Verification: The Proof is in the Pudding

Reducing the drag coefficient of vehicles results in a reduction in the fuel burn.

With over 30 years and over 30 patents in fluid form product design, we decided to run the numbers on the AeroHance PODs Project.

We asked the world’s largest independent service provider of engineering simulation to tell us what happened to a vehicle traveling 35 and 65 mph when a kit of AeroHance Pods was placed across its rear roofline. For 8 days, 4 hours, and 3 minutes, their supercomputer crunched the numbers and found that AeroHance Pods reduced the vehicle’s drag coefficient by between 5.2% and 6.7%. That leads to a huge improvement in gas mileage from something so simple!

Field Tests

How it Works/Process

The most apparent areas for drag generation are above the front windshield and behind a vehicle. Its engine must work harder to overcome that drag. Place a kit of AeroHance Pods at, or in front of these places, and some of their aerodynamic effects transfer to the vehicle. Whether new or old, with its engine fueled by gas, diesel, or electricity, making a vehicle more aerodynamic reduces its workload, which translates into an increase in gas mileage.

Reducing that drag saves fuel. AeroHance Pods are aerodynamic, pod-like devices, that when placed before the point where turbulence forms, enhance the flow of air to make the vehicle more aerodynamic. The more aerodynamic the vehicle, the easier it is to power through the air. According to auto industry experts,

For a full-size truck, a change in a drag coefficient of 0.01 is approximately equal to an improvement in fuel economy of 0.1 mpg on the combined city/highway driving cycle, … The same drag coefficient reduction can improve a car’s fuel economy by approximately 0.2 mpg.” (Improving Aerodynamics to Improve Fuel Economy at, 05/05/2009)

Survey Characteristic

In “How to Prove AeroHance Pods Work To Save Fuel” and “Wind Tunnel Tests, Black Holes and AeroHance Pods,” we shared results from the computational fluid dynamic analysis of AeroHance PODs placed on a Volkswagen Golf Body. 8 days and 4.5 hours of computer crunching revealed a 5.2% – 6.7% reduction in the drag coefficient of the vehicle. That is huge!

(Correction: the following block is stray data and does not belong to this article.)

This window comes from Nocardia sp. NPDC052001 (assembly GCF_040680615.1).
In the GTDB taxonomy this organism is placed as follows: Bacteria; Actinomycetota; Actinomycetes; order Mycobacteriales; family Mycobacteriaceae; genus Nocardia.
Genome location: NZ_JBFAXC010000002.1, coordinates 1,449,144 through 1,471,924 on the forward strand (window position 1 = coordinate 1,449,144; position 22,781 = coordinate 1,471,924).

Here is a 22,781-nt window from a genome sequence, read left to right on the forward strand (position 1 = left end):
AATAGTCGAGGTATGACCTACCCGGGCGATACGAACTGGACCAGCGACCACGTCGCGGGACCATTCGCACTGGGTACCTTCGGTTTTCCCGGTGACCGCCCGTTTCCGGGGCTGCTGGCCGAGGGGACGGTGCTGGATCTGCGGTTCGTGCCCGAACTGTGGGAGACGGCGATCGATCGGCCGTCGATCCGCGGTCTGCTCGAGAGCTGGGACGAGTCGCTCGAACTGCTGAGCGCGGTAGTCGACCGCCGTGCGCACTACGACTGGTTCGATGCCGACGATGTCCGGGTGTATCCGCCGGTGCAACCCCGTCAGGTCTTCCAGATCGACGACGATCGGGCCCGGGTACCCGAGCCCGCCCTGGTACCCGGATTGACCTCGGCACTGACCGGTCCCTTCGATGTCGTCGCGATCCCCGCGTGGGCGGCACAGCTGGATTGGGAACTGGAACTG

No one will argue that decreasing the drag coefficient lessens the load on the engine, thereby increasing its fuel efficiency. The question is, how much? Since many variables affect fuel consumption, it is almost impossible to calculate fuel savings from drag reduction alone. One of three researchers, with a Ph.D. in aeronautical engineering, signed off on the compliance of the study with industry standards calculated the fuel savings and made a prediction: By enhancing a car’s aerodynamic efficiency with AeroHance Pods, placed as tested, there would be a 1.3 mpg savings.

General Results

Another way to ask the question is, “Do AeroHance Pods Work?” Answer: Your engine works. AeroHance Pods are passive, and simply by being placed to reduce that drag, they help the engine to work less, which reduces its energy needs.

The Berry Man Logo

California Delivery Service Increases Vehicle Mileage by 8%

The Berry Man delivery service operates vehicles between Malibu and Big Sur, Calf. For a fuel savings test, drivers of one of the company’s passenger vehicles, 2013 Kia Soul, kept mileage logs for 2 weeks. After 1800 miles of mixed-city and highway driving, the car averaged 25.70 mpg.

When the same vehicle, with AeroHance Pods, was driven 1720 miles through mixed-city and highway traffic for a two-week period with, the car averaged 27.75 mpg: and 8% improvement in gas mileage, or an extra 2 mpg.

During the 2-week test that was conducted in 2013 (?), The Berry Man saved $17.96 in fuel and prevented 96 lbs. of CO² from entering the atmosphere. These averages, calculated for its fleet of 16 passenger vehicles for one year, prove a potential fuel savings of more than $10,400 and a reduction in CO² emissions amounting to 40,000 lbs. for a one-time cost of less than $600.

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